CFPB resumes MLA exams
On June 16, the CFPB issued an interpretive rule explaining the reversal of its prior determination that it lacked the authority to examine supervised financial institutions for compliance with the Military Lending Act (MLA). As previously covered by InfoBytes, in 2018, the Bureau discontinued MLA-related examination activities, contending the law does not explicitly prescribe the Bureau the authority to examine financial institutions for compliance with the MLA. In January 2019, the Bureau issued a statement from former Director Kathy Kraninger announcing that she had asked Congress to grant the agency “clear authority to supervise for compliance with the [MLA],” and in March 2019, Senate Democrats issued a letter urging the resumption of reviews for compliance with the MLA during routine lender examinations (covered by InfoBytes here and here).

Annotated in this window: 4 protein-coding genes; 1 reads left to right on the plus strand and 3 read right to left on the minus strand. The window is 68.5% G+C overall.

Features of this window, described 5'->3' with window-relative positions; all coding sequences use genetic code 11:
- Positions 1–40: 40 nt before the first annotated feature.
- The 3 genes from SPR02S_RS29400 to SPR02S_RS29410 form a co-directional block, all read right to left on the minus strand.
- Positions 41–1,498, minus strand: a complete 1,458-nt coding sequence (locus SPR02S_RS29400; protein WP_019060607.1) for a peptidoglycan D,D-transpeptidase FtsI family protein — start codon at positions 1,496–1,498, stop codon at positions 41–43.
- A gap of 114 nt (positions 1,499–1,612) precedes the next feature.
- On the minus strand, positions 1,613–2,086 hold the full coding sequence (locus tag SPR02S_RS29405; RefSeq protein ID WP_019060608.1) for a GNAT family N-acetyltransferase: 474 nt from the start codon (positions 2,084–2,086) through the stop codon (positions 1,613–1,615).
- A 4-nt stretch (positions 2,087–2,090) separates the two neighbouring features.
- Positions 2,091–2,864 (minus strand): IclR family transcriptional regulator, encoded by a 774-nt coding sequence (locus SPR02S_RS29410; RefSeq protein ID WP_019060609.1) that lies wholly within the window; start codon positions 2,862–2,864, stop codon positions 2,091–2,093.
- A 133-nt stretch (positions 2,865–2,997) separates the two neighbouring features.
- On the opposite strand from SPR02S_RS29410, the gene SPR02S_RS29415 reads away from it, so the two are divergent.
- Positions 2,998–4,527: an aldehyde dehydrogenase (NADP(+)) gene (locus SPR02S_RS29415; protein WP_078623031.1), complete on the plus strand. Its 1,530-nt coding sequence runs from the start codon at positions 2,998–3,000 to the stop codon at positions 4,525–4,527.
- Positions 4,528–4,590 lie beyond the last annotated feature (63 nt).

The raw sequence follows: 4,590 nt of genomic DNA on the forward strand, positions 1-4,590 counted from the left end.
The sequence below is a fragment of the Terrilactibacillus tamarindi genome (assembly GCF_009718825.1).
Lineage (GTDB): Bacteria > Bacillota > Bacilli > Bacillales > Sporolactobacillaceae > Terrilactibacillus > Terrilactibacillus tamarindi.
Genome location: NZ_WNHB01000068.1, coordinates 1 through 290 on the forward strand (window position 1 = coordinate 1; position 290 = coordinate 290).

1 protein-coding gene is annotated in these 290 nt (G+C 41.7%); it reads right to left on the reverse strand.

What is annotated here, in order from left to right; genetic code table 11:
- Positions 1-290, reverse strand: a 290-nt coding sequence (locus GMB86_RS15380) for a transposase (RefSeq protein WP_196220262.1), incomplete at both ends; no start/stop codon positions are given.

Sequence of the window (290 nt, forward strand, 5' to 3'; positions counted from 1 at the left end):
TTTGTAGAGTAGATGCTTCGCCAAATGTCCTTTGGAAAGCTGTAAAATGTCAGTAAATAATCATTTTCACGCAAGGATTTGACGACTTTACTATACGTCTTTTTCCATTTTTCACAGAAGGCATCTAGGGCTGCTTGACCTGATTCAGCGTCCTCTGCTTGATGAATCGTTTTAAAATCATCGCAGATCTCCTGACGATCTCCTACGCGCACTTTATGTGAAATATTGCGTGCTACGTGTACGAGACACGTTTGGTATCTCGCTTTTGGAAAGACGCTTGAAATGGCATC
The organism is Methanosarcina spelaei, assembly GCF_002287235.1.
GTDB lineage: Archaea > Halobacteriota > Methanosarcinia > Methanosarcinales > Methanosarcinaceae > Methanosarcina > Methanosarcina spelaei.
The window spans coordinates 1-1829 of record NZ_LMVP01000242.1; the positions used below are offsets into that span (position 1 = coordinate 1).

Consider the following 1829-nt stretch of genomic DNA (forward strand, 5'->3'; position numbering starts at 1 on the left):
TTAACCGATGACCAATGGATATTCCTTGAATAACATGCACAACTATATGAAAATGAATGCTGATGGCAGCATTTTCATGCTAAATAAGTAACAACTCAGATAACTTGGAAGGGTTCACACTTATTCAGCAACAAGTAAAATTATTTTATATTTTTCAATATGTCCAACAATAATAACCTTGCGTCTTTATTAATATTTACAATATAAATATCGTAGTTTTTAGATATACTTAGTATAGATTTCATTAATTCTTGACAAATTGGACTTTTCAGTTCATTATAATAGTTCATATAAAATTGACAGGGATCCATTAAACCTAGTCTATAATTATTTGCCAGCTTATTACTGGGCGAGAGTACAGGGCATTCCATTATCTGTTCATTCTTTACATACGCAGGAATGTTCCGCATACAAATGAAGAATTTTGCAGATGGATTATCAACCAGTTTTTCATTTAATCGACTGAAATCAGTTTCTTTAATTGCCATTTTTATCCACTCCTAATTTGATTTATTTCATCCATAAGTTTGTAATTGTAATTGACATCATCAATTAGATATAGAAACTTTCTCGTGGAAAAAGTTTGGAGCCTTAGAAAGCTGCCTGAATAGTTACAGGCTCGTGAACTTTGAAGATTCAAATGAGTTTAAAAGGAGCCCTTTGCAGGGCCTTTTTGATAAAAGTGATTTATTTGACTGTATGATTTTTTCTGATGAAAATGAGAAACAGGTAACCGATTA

The CFPB’s interpretive rule states that the Bureau has statutory authority to conduct MLA examinations “[b]ecause conduct that violates the MLA is associated with activities that are subject to TILA and the CFPA.” The Bureau also indicated it may “conduct examinations of very large banks and credit unions for purposes of detecting and assessing those ‘risks to consumers’ that are ‘associated’ with ‘activities subject to’ Federal consumer financial laws.” The interpretive rule states that the Bureau can use formal administrative adjudications, civil enforcement actions, and other authorities to enforce the MLA, which is “complemented by the Bureau’s use of the examination process to detect and assess risks to consumers arising from violations of the MLA.” The rule also points out that the Bureau “believes that the very harmful conduct that Congress sought to prevent in the MLA, which the Bureau has the authority to remedy through its other authorities (specifically enforcement action), sits within the core of this authority.” CFPB acting Director Dave Uejio further emphasizes in the Bureau’s press release that “[t]hrough our enforcement of the MLA, companies that harmed military borrowers have been ordered to pay millions of dollars in redress and civil penalties. To fulfill its purpose and protect military borrowers we must supervise financial institutions and hold them accountable for endangering consumers.” With the issuance of the interpretative rule, the Bureau will now resume MLA-related examination activities.